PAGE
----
Cortical microvessels and the tripartite synapse in chronic pain studied with synchrotron radiation

QUICK INFORMATION
Type
PhD Defense
Start Date
30-10-2017 15:00
End Date
30-10-2017 17:00
Location
Auditorium, Central Building
Speaker's name
Veronica Del Grosso
Speaker's institute
ESRF
Contact name
Eva Jahn
Host name
Alberto Bravin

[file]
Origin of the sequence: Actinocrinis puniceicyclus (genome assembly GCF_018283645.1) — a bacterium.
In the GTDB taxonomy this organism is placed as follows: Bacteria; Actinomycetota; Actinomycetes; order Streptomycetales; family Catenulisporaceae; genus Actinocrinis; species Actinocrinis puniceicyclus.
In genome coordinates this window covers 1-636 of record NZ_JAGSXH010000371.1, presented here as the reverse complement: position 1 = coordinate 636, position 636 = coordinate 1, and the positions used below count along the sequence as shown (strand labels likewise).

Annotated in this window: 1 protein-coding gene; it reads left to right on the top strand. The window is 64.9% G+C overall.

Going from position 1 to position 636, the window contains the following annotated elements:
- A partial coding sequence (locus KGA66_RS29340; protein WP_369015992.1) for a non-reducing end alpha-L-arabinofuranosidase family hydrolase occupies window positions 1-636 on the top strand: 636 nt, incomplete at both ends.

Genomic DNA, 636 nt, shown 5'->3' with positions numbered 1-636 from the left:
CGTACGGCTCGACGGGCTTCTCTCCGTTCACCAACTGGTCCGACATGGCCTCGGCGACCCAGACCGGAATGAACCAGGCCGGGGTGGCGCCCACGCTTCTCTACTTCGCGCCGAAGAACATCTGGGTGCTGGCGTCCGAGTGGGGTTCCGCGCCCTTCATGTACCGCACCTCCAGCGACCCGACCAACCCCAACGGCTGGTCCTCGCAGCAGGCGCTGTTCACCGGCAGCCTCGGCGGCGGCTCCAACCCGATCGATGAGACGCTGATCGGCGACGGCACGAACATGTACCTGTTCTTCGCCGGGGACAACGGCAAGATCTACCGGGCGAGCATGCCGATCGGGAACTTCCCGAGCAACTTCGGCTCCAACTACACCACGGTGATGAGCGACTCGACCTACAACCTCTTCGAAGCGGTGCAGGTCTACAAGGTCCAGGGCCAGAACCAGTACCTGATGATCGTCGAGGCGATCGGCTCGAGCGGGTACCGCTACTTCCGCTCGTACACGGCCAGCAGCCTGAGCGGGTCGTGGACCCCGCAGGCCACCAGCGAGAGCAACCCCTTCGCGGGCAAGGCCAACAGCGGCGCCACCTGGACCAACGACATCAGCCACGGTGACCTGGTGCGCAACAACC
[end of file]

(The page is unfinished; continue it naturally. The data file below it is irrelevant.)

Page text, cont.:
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Chronic pain (CP) is a complex sensory disorder characterized by persistent pain sensation, which continues for months or years even after the original cause of pain (illness, or injury) is resolved. Medically, the status of chronic pain is defined when pain lasts more than 3 months; it affects millions of people worldwide and it is treated with strong pain killers. The exact origin of this persistency is not known; however, brain structural and functional changes are observed by fMRI and PET at the level of thalamus and somatosensory cortex in CP patients. The aim of this Thesis was to investigate whether the macroscopic functional modifications are associated and may originate from microscopic vascular and neuronal changes in the brain cortex. The 3D microarchitecture of cortical vascular network was studied by means of synchrotron X-ray micro and nano Computed Tomography (CT) imaging at the ID17 and ID16A beamlines (ESRF) and at TOMCAT (PSI). A comparative study “Neuropathic vs Control” showed evident changes in cortical microvascular compartments: a widespread increase of blood microvessels and capillaries in the investigated regions has been found in all CP rats. By investigating the time evolution of the neogenesis, it appeared strongly present since the first stage of the neuropathy (2 weeks), fading away, but still present, during the last time stage examined (6 months). The micro- and nano-tomography findings have been further confirmed also by immunofluorescence microscopy analysis. In parallel, to functionally analyse the genesis and the evolution of the thalamo-cortical circuits in CP conditions, the neural activity was also recorded in our animal models. All the CP groups showed connectivity disorders in neuronal information transmission. The microvascular involvement in CP opens a new way of interpretation of CP disease, not only recognized as sensory pathology, but also as a neurological disease where neuronal and vascular connectivity networks are extensively involved in the whole system.

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